So you’re headed out for a family vacation or a weekend alone in the woods. But how do you make food? We’ve been camping for over 15 years and these are my best camp fire cooking tips.
Location, Location, Location
When you’re setting up your fire you need to select the best location for the area you’re in.
If you’re in a campground or camping area that provides fire pits or fire rings be sure to utilize them.
If you’re on the trail or in a primitive camping area look for flat ground covered with gravel or dirt. Clear away any flammable material from around the area where you’ll cook.
If you’re in a grassy area you can lay down aluminum foil to prevent the grass from burning. Make the foil area larger than the rock circle you create to cook in. This prevents the fire from spreading to the grass.
Low and Slow is the Way to Go
Campfire cooking is best done on indirect heat. Resist the temptation to cook over the flames of a newly created fire. Unless you’re looking for burnt marshmallows, cook over red hot coals rather than flames.
Foil Can Be Your Friend
In the most primitive of wood fires (where no cooking grate is present), tinfoil can be your best friend. A nice sized potato double or triple wrapped and buried in the coals will yield excellent results. You can generally tell by the squeeze of the potato when it is soft to your likeness. The thing to avoid is overcooking and burning, so check them frequently and make a note of the approximate time. You can always re-wrap and put it back in the fire if it is undercooked.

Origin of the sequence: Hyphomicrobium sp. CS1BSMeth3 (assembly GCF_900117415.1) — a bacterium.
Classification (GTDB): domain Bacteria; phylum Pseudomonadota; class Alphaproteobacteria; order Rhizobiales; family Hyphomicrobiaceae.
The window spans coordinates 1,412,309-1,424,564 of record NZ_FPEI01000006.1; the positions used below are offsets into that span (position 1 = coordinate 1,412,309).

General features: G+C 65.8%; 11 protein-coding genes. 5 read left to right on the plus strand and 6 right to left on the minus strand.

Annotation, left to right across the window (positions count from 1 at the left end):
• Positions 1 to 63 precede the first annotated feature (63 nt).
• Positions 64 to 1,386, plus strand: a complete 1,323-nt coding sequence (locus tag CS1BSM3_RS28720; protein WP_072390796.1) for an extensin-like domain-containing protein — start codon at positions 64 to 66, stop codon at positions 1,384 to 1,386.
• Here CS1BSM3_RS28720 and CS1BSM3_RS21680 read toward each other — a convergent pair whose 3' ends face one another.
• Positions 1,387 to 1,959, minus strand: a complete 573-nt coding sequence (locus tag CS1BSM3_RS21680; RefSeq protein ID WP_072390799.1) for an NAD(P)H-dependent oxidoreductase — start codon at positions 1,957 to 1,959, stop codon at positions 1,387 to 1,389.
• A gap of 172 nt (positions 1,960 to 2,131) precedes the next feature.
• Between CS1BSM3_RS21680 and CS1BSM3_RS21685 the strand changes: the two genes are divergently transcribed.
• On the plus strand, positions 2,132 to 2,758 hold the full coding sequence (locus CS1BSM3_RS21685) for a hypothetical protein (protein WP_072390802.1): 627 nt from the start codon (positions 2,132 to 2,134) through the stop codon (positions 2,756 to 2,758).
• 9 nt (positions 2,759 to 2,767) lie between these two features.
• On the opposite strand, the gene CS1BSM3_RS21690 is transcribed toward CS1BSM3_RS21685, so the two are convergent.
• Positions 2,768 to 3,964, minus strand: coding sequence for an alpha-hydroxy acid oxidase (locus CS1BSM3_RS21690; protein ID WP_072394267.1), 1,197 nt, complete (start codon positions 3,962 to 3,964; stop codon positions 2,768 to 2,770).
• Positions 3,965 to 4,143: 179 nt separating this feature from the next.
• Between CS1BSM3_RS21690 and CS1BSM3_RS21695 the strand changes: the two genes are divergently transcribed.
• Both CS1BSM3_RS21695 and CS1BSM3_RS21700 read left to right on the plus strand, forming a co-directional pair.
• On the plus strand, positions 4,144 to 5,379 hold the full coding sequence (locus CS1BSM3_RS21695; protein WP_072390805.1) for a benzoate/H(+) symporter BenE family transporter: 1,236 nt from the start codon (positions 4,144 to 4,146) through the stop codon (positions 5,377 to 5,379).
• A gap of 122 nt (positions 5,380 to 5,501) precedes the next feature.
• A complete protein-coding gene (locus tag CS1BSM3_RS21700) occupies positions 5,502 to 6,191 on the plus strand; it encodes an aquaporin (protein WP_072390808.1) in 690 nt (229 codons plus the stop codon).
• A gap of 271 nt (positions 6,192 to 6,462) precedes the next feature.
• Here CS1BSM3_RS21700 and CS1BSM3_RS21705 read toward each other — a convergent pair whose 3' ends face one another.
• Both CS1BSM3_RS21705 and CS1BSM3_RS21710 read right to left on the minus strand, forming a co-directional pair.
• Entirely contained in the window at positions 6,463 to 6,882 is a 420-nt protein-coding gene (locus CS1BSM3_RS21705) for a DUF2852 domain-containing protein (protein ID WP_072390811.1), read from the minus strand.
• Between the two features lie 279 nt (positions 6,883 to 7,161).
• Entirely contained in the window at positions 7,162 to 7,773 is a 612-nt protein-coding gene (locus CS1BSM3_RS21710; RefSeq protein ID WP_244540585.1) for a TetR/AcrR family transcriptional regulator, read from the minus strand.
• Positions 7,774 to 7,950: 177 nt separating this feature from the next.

Foil packet cooking can be a simple way to make meals over a primitive wood fire (one with no cooking grate). One of my favorites is Campfire Banana Boats as come call them.
And, here are some other great foil packing cooking recipes.
The simple ideas are of course, a stick whittled down for hot dogs or marshmallows. Bring along Graham Crackers and chocolate for traditional S’mores. We love these homemade marshmallows with our S’mores.
Cast Iron Cooking
We can’t talk about campfire cooking tips without talking about cast iron. Cast iron is one of my favorites both outdoors and in. In fact, most of my cookware is cast iron. It’s easy to care for, easy to clean (when well seasoned) and non-stick without chemical coatings.
If you’re not a fan of aluminum foil touching your food I recommend investing in a dutch oven for campfire cooking.
Campfire Cooking Must-Haves
When you’re packing for your outdoor cooking you’ll want to have the right supplies. Here’s a list of some things you’ll need:
- Matches, waterproof or in a waterproof container
- Various sizes of wood (be sure to ask or know the rules for foraging for wood in the forest)
- Tinder (dry newspaper, cardboard, firestarters)
- Cast iron cookware (optional)
- Campfire sticks (optional)
If you’re looking for more tips and great recipes for campfire cooking check out the Cooking Outdoors ebook and video package which is on sale now.